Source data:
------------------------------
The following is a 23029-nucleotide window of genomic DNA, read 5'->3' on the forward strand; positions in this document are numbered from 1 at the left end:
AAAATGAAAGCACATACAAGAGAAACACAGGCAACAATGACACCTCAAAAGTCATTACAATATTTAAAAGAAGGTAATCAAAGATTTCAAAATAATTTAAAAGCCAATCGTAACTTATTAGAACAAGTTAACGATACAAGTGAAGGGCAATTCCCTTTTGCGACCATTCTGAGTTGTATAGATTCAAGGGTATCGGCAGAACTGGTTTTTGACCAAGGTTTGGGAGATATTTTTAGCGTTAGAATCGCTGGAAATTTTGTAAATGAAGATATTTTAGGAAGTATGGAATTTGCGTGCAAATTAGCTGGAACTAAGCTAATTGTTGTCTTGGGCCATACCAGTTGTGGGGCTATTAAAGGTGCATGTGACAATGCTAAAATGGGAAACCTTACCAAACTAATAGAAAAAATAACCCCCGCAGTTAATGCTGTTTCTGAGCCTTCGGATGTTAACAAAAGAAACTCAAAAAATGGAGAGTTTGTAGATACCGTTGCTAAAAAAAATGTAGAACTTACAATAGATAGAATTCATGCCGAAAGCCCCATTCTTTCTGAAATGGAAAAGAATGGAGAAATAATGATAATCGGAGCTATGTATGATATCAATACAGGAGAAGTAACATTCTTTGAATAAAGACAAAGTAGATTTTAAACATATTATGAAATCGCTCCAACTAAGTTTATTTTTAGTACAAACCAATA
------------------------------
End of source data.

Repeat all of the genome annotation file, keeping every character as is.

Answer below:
The following is a 23029-nucleotide window of genomic DNA, read 5'->3' on the forward strand; positions in this document are numbered from 1 at the left end:
AAAATGAAAGCACATACAAGAGAAACACAGGCAACAATGACACCTCAAAAGTCATTACAATATTTAAAAGAAGGTAATCAAAGATTTCAAAATAATTTAAAAGCCAATCGTAACTTATTAGAACAAGTTAACGATACAAGTGAAGGGCAATTCCCTTTTGCGACCATTCTGAGTTGTATAGATTCAAGGGTATCGGCAGAACTGGTTTTTGACCAAGGTTTGGGAGATATTTTTAGCGTTAGAATCGCTGGAAATTTTGTAAATGAAGATATTTTAGGAAGTATGGAATTTGCGTGCAAATTAGCTGGAACTAAGCTAATTGTTGTCTTGGGCCATACCAGTTGTGGGGCTATTAAAGGTGCATGTGACAATGCTAAAATGGGAAACCTTACCAAACTAATAGAAAAAATAACCCCCGCAGTTAATGCTGTTTCTGAGCCTTCGGATGTTAACAAAAGAAACTCAAAAAATGGAGAGTTTGTAGATACCGTTGCTAAAAAAAATGTAGAACTTACAATAGATAGAATTCATGCCGAAAGCCCCATTCTTTCTGAAATGGAAAAGAATGGAGAAATAATGATAATCGGAGCTATGTATGATATCAATACAGGAGAAGTAACATTCTTTGAATAAAGACAAAGTAGATTTTAAACATATTATGAAATCGCTCCAACTAAGTTTATTTTTAGTACAAACCAATA